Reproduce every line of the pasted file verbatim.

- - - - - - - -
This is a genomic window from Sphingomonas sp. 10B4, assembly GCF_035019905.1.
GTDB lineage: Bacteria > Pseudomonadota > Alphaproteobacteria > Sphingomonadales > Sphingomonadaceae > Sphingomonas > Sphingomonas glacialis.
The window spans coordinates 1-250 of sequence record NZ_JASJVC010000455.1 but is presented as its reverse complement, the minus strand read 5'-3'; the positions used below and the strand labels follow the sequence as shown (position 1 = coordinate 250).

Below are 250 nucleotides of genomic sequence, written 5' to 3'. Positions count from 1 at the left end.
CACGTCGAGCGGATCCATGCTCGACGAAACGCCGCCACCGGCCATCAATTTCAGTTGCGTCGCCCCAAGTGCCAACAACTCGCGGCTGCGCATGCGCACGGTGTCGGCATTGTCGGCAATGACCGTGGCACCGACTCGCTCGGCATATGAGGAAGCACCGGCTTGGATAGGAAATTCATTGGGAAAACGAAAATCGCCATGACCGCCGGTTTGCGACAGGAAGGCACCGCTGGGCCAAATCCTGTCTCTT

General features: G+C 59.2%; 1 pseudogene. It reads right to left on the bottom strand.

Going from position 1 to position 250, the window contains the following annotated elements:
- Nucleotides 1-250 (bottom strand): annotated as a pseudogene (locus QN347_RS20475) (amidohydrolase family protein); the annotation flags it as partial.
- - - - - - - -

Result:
This is a genomic window from Sphingomonas sp. 10B4, assembly GCF_035019905.1.
GTDB lineage: Bacteria > Pseudomonadota > Alphaproteobacteria > Sphingomonadales > Sphingomonadaceae > Sphingomonas > Sphingomonas glacialis.
The window spans coordinates 1-250 of sequence record NZ_JASJVC010000455.1 but is presented as its reverse complement, the minus strand read 5'-3'; the positions used below and the strand labels follow the sequence as shown (position 1 = coordinate 250).

Below are 250 nucleotides of genomic sequence, written 5' to 3'. Positions count from 1 at the left end.
CACGTCGAGCGGATCCATGCTCGACGAAACGCCGCCACCGGCCATCAATTTCAGTTGCGTCGCCCCAAGTGCCAACAACTCGCGGCTGCGCATGCGCACGGTGTCGGCATTGTCGGCAATGACCGTGGCACCGACTCGCTCGGCATATGAGGAAGCACCGGCTTGGATAGGAAATTCATTGGGAAAACGAAAATCGCCATGACCGCCGGTTTGCGACAGGAAGGCACCGCTGGGCCAAATCCTGTCTCTT

General features: G+C 59.2%; 1 pseudogene. It reads right to left on the bottom strand.

Going from position 1 to position 250, the window contains the following annotated elements:
- Nucleotides 1-250 (bottom strand): annotated as a pseudogene (locus QN347_RS20475) (amidohydrolase family protein); the annotation flags it as partial.